Dominque Stevenson, program director of AFSC's Friend of a Friend program, picked me up at the Baltimore train station and we drove the 90 minutes to Hagerstown, MD where I would accompany her into two prisons.
In heavy rain we arrived at the Maryland Correctional Training Center (MCTC) late in the afternoon and we walked up to the gates, chain link with endless concertina wire encircling the prison, and guard towers perched above us. Dominque has been working with the men at MCTC since 2006. The men themselves were instrumental in designing the program, establishing the focus on mentorship.
A guard escorted us into the locked and empty classroom building, and then he called for the men to join us there. One by one the men gathered in the room, all of them African American. It is clear that Dominque has had a long relationship with them and that they were excited to see her and one another.
It was time for the men to begin their dialogue. Dominque said, “The basis for this program, for all we do, is love, but we haven’t talked about love for a while and its time again.” She invited a man to read a poem she brought. Then she asked, “What do we mean by love?” As I listened to the men, I felt as though they were reciting Corinthians 13, but the words were their own and had been written on their hearts.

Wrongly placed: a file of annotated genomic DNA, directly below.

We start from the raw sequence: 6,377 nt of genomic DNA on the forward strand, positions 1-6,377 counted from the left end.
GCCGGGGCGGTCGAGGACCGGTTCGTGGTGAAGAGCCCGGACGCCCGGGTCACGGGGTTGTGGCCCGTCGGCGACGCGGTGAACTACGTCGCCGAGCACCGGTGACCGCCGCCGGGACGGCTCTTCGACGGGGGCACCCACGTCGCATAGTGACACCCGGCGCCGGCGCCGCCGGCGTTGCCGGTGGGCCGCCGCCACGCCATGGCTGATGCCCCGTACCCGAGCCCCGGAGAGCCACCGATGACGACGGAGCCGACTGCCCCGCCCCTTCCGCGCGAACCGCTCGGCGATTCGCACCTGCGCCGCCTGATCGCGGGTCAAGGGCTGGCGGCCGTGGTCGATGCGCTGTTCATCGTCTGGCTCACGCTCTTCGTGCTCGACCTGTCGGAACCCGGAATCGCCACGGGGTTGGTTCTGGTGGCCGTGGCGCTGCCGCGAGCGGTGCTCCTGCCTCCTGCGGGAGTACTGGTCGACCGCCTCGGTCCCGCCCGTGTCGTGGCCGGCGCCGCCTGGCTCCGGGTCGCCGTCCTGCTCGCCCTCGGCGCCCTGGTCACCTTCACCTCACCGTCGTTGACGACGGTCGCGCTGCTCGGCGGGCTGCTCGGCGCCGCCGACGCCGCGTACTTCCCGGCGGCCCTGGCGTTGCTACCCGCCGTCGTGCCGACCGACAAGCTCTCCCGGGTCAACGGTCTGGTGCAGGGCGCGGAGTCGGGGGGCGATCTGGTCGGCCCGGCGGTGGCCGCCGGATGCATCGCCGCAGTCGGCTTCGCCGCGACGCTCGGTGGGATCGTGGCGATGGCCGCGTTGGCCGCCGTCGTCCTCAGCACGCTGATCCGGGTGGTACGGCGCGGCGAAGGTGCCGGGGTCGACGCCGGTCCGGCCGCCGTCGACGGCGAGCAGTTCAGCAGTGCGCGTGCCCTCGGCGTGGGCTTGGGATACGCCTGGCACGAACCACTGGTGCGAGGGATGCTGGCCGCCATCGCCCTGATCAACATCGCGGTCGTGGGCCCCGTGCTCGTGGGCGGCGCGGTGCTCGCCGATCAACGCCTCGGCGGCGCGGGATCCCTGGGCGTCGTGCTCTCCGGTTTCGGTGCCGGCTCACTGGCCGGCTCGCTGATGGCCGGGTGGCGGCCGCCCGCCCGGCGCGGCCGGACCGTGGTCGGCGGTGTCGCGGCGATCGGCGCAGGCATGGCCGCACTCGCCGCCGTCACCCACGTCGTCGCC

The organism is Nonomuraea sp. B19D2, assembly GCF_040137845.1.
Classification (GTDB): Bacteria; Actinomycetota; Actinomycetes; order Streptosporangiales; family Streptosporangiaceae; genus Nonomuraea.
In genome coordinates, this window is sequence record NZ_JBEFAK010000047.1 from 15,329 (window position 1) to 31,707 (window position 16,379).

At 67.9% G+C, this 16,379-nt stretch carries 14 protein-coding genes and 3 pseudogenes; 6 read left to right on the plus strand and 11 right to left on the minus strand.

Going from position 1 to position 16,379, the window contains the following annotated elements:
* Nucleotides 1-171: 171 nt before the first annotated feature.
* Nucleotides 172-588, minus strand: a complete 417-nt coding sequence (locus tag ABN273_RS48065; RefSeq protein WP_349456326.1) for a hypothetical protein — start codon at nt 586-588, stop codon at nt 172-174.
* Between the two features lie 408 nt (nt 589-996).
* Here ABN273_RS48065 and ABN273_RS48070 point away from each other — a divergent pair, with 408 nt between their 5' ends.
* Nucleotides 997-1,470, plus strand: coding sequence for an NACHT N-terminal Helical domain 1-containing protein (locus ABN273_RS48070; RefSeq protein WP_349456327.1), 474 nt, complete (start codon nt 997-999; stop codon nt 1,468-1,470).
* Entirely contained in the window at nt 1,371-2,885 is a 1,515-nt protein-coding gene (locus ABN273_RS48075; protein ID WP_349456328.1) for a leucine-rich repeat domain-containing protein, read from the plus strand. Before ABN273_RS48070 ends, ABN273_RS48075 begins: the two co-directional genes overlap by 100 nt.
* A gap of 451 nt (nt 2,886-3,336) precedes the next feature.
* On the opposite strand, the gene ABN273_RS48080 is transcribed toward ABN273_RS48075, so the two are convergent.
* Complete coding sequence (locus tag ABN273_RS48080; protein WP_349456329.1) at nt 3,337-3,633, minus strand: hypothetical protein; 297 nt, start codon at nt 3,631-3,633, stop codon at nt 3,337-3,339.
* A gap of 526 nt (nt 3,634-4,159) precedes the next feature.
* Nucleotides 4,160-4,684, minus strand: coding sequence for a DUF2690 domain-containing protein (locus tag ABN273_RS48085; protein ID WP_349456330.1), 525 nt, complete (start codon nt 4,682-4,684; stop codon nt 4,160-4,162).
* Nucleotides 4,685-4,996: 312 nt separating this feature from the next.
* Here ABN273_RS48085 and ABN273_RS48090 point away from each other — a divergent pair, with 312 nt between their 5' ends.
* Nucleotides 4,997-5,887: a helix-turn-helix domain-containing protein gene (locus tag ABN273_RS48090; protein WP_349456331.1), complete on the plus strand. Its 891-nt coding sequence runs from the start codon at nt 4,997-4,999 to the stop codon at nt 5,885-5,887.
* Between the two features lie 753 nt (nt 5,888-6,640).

A tall, older man started, “Love can be defined as a noun or a verb. When you're in love, that feeling can fade, then what? Mature love is about what you do, how you act, the sacrifices you're willing to make.”
A younger man continued, “Love is a willingness to endure, tolerate those who are unpleasant, unkind, unforgiving. Love is patience, a willingness to withstand onslaught, stand on what you believe.”
One of the men said, “Love is a service. You do something for someone else.”
Across the room, an older man responded, “Love makes us vulnerable, to feel another's hurts.”
Another replied, “Sometimes love is letting go of someone, letting them make their own mistakes. I let you go, so you can learn yourself.”
Too soon the guard came and told us it was time to finish up. The men said a very warm “good-bye” to me, invited me to visit again. It felt so incongruous to me, to have such amazing spiritual energy locked up, hidden and almost inaccessible to those of us in the community. It's clear these men are sharing their wisdom in the prison, changing their world, mentoring younger men and ministering.
But what could they do if they were among us, teaching us, living and growing? I wonder what does it do to us to miss their smiles, their wisdom, their amazing powerful, loving energy? What does it do to us, to our hearts, to exile them apart, away from their children, their partners, their communities? What about forgiveness?